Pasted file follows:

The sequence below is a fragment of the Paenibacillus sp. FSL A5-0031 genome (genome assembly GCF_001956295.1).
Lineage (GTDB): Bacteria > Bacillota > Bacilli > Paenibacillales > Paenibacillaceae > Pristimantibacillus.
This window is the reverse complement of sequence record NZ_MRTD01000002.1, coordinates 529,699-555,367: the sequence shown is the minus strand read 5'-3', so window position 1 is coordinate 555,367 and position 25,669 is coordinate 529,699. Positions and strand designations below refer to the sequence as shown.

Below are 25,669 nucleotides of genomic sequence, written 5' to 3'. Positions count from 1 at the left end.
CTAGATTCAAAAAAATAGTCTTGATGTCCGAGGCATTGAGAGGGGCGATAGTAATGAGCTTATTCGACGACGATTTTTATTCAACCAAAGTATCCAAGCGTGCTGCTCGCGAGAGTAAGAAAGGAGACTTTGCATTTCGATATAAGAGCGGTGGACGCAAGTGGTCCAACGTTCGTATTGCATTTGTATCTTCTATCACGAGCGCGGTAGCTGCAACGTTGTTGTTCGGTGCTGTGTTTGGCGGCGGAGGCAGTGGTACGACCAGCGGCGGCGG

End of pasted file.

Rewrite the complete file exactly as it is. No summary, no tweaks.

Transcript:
The sequence below is a fragment of the Paenibacillus sp. FSL A5-0031 genome (genome assembly GCF_001956295.1).
Lineage (GTDB): Bacteria > Bacillota > Bacilli > Paenibacillales > Paenibacillaceae > Pristimantibacillus.
This window is the reverse complement of sequence record NZ_MRTD01000002.1, coordinates 529,699-555,367: the sequence shown is the minus strand read 5'-3', so window position 1 is coordinate 555,367 and position 25,669 is coordinate 529,699. Positions and strand designations below refer to the sequence as shown.

Below are 25,669 nucleotides of genomic sequence, written 5' to 3'. Positions count from 1 at the left end.
CTAGATTCAAAAAAATAGTCTTGATGTCCGAGGCATTGAGAGGGGCGATAGTAATGAGCTTATTCGACGACGATTTTTATTCAACCAAAGTATCCAAGCGTGCTGCTCGCGAGAGTAAGAAAGGAGACTTTGCATTTCGATATAAGAGCGGTGGACGCAAGTGGTCCAACGTTCGTATTGCATTTGTATCTTCTATCACGAGCGCGGTAGCTGCAACGTTGTTGTTCGGTGCTGTGTTTGGCGGCGGAGGCAGTGGTACGACCAGCGGCGGCGG